Casino referendum in Mass. seen as having no NH impact
CONCORD — A Massachusetts referendum on casino gambling is not likely to sway expanded gaming’s fate in New Hampshire, supporters and opponents say.
Earlier this week, the Massachusetts Supreme Judicial Court said a casino referendum could go on the general election ballot after Attorney General Martha Coakley tried to block it, saying it could usurp the property rights of casino developers.
During the past two years, the New Hampshire House has blocked bills the Senate passed to authorize casino gambling — once by a one-vote margin — as well as killing its own expanded gambling bills.
While public opinion polls show widespread support for casino gambling as an alternative revenue source to fund state programs, the House has never approved it.
Gaming supporters believed the past two legislative sessions were the best opportunity to approve a casino with the backing of Gov. Maggie Hassan and Massachusetts on the verge of approving three casinos and a video slot machine parlor.
Hassan and others argued the state would not only lose revenue when Massachusetts casinos open, but would have to pay the social service costs for more addicted and problem gamblers.
Hassan recently reiterated her support for casino gambling, saying it produces needed revenue without a sales or income tax, which she has pledged to veto.
The Massachusetts Gaming Commission has issued one license for a casino in Springfield. It was expected to issue a license later this year for a facility in the Boston area, where two companies have proposals.
New Hampshire casino advocates say the referendum will do little to change the discussion here.
Ed Callaghan, president and general manager of Rockingham Park in Salem, said the Massachusetts ruling may delay the opening of a nearby casino, but won’t stop it. There is going to be a casino in Massachusetts, he said, the only question is whether the time line is pushed out six months or a year.
“It is coming,” Callaghan said, “and it is going to cost the state (New Hampshire) money.”
The prime sponsor of Senate bills last and this session to authorize casino gambling, Sen. Lou D’Allesandro, D-Manchester, said he intends to introduce a similar bill next session if he wins re-election.
He said the state should consider a statewide referendum on expanded gambling.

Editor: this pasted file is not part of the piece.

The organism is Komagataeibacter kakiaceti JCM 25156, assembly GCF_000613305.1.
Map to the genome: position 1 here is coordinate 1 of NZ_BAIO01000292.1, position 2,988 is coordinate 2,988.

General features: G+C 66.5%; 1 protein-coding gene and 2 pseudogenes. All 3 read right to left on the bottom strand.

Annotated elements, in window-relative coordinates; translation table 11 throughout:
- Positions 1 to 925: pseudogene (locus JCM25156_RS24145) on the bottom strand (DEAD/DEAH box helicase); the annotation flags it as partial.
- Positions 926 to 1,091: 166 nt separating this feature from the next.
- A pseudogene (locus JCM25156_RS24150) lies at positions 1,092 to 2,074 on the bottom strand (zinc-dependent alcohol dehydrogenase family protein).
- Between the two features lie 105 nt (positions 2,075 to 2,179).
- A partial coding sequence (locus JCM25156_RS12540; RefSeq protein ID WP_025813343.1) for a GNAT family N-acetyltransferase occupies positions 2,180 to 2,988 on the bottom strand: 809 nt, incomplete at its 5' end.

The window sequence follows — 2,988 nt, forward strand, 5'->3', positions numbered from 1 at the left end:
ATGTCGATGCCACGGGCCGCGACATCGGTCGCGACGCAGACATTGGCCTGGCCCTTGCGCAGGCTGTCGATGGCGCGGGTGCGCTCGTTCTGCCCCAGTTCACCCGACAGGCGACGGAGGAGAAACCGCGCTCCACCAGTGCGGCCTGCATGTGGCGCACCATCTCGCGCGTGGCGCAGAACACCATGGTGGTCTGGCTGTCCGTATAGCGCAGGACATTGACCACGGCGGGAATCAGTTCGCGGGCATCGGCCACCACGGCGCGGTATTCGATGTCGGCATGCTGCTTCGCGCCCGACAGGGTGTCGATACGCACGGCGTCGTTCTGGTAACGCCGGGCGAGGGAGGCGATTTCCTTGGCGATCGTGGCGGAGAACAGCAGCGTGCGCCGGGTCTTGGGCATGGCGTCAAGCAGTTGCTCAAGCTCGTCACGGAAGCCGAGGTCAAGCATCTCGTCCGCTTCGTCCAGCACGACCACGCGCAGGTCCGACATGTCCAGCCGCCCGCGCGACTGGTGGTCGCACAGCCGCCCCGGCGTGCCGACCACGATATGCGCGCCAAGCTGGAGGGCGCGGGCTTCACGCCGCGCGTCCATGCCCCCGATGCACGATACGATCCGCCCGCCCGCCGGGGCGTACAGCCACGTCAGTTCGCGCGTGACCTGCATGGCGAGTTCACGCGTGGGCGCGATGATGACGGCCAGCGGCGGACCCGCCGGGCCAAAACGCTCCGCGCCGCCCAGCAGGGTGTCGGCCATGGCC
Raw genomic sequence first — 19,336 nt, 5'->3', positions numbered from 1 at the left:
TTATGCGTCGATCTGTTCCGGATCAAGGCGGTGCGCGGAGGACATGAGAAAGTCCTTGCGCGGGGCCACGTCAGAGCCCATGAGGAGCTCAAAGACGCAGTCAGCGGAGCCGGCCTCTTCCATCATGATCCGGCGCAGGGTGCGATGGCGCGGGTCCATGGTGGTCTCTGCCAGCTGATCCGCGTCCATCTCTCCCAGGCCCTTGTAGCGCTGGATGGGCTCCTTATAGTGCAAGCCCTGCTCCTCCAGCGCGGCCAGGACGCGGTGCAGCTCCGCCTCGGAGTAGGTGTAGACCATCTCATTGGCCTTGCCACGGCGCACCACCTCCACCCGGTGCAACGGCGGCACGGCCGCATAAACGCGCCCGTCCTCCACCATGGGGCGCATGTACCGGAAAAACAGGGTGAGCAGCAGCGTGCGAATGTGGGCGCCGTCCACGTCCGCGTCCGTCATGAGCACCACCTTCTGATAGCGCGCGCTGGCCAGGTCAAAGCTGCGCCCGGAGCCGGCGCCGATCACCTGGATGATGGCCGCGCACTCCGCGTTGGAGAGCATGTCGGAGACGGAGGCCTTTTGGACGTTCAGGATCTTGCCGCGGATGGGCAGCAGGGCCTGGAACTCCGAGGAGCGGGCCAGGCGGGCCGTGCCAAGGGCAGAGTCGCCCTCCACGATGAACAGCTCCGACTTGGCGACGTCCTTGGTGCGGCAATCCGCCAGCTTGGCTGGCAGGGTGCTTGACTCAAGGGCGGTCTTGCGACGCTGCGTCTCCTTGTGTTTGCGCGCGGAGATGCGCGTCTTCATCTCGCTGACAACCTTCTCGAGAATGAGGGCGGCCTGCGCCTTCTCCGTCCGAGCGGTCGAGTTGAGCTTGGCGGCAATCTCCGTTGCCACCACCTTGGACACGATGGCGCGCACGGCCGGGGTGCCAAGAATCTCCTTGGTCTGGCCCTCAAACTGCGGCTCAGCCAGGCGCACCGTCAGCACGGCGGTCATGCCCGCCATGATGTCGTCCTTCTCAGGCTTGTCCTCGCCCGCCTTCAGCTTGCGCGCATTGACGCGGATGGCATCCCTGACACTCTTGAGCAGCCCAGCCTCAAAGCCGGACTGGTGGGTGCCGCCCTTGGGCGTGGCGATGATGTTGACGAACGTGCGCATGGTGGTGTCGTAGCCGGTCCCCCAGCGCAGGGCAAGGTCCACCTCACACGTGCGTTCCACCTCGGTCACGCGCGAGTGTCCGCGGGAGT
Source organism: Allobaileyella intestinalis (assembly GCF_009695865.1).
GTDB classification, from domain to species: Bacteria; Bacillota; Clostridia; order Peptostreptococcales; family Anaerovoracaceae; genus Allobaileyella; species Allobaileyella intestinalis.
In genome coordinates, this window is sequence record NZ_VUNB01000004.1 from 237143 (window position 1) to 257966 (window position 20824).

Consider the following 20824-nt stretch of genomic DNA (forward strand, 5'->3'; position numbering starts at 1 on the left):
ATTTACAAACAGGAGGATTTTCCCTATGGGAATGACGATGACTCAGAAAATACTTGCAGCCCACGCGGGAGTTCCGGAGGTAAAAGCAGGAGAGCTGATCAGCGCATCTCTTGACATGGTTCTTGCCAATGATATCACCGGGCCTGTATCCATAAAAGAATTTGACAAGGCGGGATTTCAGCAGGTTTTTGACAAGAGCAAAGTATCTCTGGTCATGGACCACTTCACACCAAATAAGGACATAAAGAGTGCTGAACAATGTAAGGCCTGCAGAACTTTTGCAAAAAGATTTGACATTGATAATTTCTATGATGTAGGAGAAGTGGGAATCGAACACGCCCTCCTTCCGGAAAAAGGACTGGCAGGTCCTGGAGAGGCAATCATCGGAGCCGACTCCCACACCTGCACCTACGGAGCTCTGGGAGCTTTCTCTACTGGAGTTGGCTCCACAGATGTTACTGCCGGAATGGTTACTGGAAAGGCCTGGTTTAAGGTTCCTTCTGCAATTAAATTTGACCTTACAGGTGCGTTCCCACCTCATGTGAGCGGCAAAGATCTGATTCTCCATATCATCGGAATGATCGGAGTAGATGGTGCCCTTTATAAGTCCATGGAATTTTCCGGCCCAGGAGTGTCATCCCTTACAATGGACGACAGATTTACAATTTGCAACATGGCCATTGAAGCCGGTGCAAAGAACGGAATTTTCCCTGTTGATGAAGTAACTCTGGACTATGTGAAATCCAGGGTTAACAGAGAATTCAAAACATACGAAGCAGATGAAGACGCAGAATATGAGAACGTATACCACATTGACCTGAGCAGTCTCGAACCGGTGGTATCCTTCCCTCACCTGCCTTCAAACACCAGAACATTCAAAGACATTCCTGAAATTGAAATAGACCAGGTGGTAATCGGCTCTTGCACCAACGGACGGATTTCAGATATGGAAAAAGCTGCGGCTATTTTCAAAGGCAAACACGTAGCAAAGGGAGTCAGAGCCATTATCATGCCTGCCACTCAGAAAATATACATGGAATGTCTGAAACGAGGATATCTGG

“Let the people decide once and for all,” D’Allesandro said. “The polls show people support casinos but it lost by one vote in the legislature.”
The only way the Massachusetts referendum could be detrimental to the push in New Hampshire is if it loses, he said.
Steve Duprey, spokesman for Casino Free New Hampshire and Granite State Coalition Against Expanded Gambling, said he does not believe the referendum will have much effect in New Hampshire.
The referendum will be decided before the New Hampshire legislature meets again, he noted, but said it is further evidence that casinos are a bad idea.
“If candidates running for office believe New Hampshire needs more revenue,” Duprey said, “they should propose revenue-raising plans that don’t have so many horrible impacts.”
Gambling proponent Rep. Katherine Rogers, D-Concord, said the referendum will only serve to rehash the argument that casinos are bad, bad, bad.
“We’ve seen over and over in New Hampshire polls that people want to go to gambling as a non-tax source of revenue,” Rogers said, but “It’s blocked in a legislature that does not want it, whereas in Massachusetts the legislature has approved it and they want the people to weigh in.”
The spokesman for Millennium Gaming, Rich Killion, said the Supreme Judicial Court’s decision illuminates the wide open window of opportunity for New Hampshire.
“The very close vote in the House of Representatives aside, the people of New Hampshire have consistently supported legalizing a casino in the Granite State,” Killion said. “The people know the millions of revenue, the recapture of millions of Granite State citizens’ dollars leaving the state, the thousands of permanent and temporary jobs and the significant economic development are too sizable an opportunity to ignore.”